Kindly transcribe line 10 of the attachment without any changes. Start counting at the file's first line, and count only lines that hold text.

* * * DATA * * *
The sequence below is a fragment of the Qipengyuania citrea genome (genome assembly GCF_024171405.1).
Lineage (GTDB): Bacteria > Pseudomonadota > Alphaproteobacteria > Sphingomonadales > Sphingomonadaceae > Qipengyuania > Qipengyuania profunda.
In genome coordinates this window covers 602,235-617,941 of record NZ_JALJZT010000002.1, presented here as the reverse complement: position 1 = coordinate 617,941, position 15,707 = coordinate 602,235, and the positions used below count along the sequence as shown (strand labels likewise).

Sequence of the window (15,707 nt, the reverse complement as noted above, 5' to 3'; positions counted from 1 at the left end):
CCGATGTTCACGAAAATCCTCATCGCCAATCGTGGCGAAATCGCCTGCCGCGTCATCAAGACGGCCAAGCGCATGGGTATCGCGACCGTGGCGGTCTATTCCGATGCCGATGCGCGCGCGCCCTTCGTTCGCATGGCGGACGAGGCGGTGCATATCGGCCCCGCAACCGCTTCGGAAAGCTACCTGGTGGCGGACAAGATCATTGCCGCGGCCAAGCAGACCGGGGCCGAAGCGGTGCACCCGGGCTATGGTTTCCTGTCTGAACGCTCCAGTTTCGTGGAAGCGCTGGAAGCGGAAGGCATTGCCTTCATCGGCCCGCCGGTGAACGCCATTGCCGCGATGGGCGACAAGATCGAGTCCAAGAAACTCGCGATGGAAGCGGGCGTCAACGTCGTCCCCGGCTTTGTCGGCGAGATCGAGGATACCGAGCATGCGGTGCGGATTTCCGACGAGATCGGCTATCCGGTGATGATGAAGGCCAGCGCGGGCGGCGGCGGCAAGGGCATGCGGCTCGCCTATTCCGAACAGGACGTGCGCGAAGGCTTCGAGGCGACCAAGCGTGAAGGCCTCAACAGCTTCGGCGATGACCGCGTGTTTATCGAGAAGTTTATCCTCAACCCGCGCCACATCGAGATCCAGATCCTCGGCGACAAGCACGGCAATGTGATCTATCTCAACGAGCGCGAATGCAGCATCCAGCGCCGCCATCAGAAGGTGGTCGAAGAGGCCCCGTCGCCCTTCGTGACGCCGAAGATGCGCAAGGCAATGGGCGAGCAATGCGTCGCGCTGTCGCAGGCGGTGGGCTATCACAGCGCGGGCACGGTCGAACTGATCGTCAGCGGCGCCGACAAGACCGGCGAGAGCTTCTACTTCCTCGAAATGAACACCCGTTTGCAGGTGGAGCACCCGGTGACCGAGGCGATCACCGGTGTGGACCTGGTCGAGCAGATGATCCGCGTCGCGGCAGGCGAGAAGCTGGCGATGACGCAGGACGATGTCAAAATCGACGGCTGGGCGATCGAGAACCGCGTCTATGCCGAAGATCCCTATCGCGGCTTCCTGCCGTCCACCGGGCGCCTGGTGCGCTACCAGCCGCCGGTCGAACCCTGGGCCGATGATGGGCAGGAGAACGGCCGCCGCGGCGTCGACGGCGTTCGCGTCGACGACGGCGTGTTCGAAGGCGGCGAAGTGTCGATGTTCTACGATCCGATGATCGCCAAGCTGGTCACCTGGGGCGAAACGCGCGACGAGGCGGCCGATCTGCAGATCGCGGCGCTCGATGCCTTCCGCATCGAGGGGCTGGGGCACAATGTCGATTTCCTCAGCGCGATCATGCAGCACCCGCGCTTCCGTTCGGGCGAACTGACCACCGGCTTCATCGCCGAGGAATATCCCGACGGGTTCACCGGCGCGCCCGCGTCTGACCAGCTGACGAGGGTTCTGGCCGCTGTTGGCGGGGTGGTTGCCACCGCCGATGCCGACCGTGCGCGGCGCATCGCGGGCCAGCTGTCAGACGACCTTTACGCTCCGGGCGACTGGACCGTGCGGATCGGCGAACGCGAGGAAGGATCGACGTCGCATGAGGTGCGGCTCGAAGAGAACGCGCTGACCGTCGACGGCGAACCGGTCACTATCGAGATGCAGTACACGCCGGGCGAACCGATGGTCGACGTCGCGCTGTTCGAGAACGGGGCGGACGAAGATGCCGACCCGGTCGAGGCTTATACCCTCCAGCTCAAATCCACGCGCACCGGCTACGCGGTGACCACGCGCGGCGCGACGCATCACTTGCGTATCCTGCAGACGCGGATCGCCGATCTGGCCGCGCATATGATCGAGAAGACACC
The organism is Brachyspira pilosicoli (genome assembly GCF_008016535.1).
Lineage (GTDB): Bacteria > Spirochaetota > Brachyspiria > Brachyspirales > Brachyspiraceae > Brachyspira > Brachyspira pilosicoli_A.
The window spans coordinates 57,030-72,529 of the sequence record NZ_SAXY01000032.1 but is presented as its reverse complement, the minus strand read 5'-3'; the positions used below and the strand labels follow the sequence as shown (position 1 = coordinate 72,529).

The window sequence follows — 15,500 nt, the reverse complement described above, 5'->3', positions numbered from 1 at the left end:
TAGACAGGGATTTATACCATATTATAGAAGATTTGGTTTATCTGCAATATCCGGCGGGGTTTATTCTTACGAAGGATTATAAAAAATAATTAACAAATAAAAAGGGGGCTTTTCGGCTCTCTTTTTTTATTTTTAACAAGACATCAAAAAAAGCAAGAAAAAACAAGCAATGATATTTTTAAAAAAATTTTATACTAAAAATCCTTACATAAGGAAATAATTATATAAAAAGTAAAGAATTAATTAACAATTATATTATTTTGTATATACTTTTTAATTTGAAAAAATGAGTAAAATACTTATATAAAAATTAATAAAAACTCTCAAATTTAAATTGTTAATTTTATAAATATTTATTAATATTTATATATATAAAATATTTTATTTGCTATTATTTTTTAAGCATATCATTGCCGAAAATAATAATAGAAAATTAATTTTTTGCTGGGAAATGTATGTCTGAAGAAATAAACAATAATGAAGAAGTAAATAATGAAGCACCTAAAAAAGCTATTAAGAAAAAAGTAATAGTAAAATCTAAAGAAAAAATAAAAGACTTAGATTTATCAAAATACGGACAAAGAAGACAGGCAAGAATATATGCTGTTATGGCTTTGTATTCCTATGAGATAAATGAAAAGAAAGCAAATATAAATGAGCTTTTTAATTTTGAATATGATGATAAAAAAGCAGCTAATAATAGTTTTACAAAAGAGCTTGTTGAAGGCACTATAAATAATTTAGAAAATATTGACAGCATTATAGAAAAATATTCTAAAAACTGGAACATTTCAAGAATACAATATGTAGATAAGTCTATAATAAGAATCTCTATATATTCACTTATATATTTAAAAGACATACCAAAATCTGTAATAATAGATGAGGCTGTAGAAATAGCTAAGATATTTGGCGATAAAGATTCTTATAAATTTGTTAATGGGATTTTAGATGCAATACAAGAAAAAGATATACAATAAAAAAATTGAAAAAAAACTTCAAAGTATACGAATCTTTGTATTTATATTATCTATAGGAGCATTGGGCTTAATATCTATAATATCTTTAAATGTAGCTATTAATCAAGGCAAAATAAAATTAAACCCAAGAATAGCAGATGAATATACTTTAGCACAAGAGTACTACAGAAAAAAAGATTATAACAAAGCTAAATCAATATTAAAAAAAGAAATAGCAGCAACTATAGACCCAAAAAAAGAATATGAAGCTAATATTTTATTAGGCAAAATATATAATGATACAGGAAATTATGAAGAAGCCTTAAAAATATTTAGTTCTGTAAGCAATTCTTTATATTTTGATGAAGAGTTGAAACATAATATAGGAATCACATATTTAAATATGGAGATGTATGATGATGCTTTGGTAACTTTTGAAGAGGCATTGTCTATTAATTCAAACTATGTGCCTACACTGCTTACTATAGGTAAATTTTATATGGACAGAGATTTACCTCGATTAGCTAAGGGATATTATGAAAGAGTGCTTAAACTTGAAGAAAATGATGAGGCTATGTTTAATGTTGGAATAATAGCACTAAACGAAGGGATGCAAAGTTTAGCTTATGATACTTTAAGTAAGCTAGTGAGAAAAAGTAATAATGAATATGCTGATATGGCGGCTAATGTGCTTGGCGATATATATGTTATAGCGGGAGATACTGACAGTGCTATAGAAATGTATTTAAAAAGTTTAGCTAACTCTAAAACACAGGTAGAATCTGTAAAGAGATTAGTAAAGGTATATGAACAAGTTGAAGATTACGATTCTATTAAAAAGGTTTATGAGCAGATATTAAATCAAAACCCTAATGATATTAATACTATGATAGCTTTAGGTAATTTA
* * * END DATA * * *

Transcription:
TAGACAGGGATTTATACCATATTATAGAAGATTTGGTTTATCTGCAATATCCGGCGGGGTTTATTCTTACGAAGGATTATAAAAAATAATTAACAAATAAAAAGGGGGCTTTTCGGCTCTCTTTTTTTATTTTTAACAAGACATCAAAAAAAGCAAGAAAAAACAAGCAATGATATTTTTAAAAAAATTTTATACTAAAAATCCTTACATAAGGAAATAATTATATAAAAAGTAAAGAATTAATTAACAATTATATTATTTTGTATATACTTTTTAATTTGAAAAAATGAGTAAAATACTTATATAAAAATTAATAAAAACTCTCAAATTTAAATTGTTAATTTTATAAATATTTATTAATATTTATATATATAAAATATTTTATTTGCTATTATTTTTTAAGCATATCATTGCCGAAAATAATAATAGAAAATTAATTTTTTGCTGGGAAATGTATGTCTGAAGAAATAAACAATAATGAAGAAGTAAATAATGAAGCACCTAAAAAAGCTATTAAGAAAAAAGTAATAGTAAAATCTAAAGAAAAAATAAAAGACTTAGATTTATCAAAATACGGACAAAGAAGACAGGCAAGAATATATGCTGTTATGGCTTTGTATTCCTATGAGATAAATGAAAAGAAAGCAAATATAAATGAGCTTTTTAATTTTGAATATGATGATAAAAAAGCAGCTAATAATAGTTTTACAAAAGAGCTTGTTGAAGGCACTATAAATAATTTAGAAAATATTGACAGCATTATAGAAAAATATTCTAAAAACTGGAACATTTCAAGAATACAATATGTAGATAAGTCTATAATAAGAATCTCTATATATTCACTTATATATTTAAAAGACATACCAAAATCTGTAATAATAGATGAGGCTGTAGAAATAGCTAAGATATTTGGCGATAAAGATTCTTATAAATTTGTTAATGGGATTTTAGATGCAATACAAGAAAAAGATATACAATAAAAAAATTGAAAAAAAACTTCAAAGTATACGAATCTTTGTATTTATATTATCTATAGGAGCATTGGGCTTAATATCTATAATATCTTTAAATGTAGCTATTAATCAAGGCAAAATAAAATTAAACCCAAGAATAGCAGATGAATATACTTTAGCACAAGAGTACTACAGAAAAAAAGATTATAACAAAGCTAAATCAATATTAAAAAAAGAAATAGCAGCAACTATAGACCCAAAAAAAGAATATGAAGCTAATATTTTATTAGGCAAAATATATAATGATACAGGAAATTATGAAGAAGCCTTAAAAATATTTAGTTCTGTAAGCAATTCTTTATATTTTGATGAAGAGTTGAAACATAATATAGGAATCACATATTTAAATATGGAGATGTATGATGATGCTTTGGTAACTTTTGAAGAGGCATTGTCTATTAATTCAAACTATGTGCCTACACTGCTTACTATAGGTAAATTTTATATGGACAGAGATTTACCTCGATTAGCTAAGGGATATTATGAAAGAGTGCTTAAACTTGAAGAAAATGATGAGGCTATGTTTAATGTTGGAATAATAGCACTAAACGAAGGGATGCAAAGTTTAGCTTATGATACTTTAAGTAAGCTAGTGAGAAAAAGTAATAATGAATATGCTGATATGGCGGCTAATGTGCTTGGCGATATATATGTTATAGCGGGAGATACTGACAGTGCTATAGAAATGTATTTAAAAAGTTTAGCTAACTCTAAAACACAGGTAGAATCTGTAAAGAGATTAGTAAAGGTATATGAACAAGTTGAAGATTACGATTCTATTAAAAAGGTTTATGAGCAGATATTAAATCAAAACCCTAATGATATTAATACTATGATAGCTTTAGGTAATTTA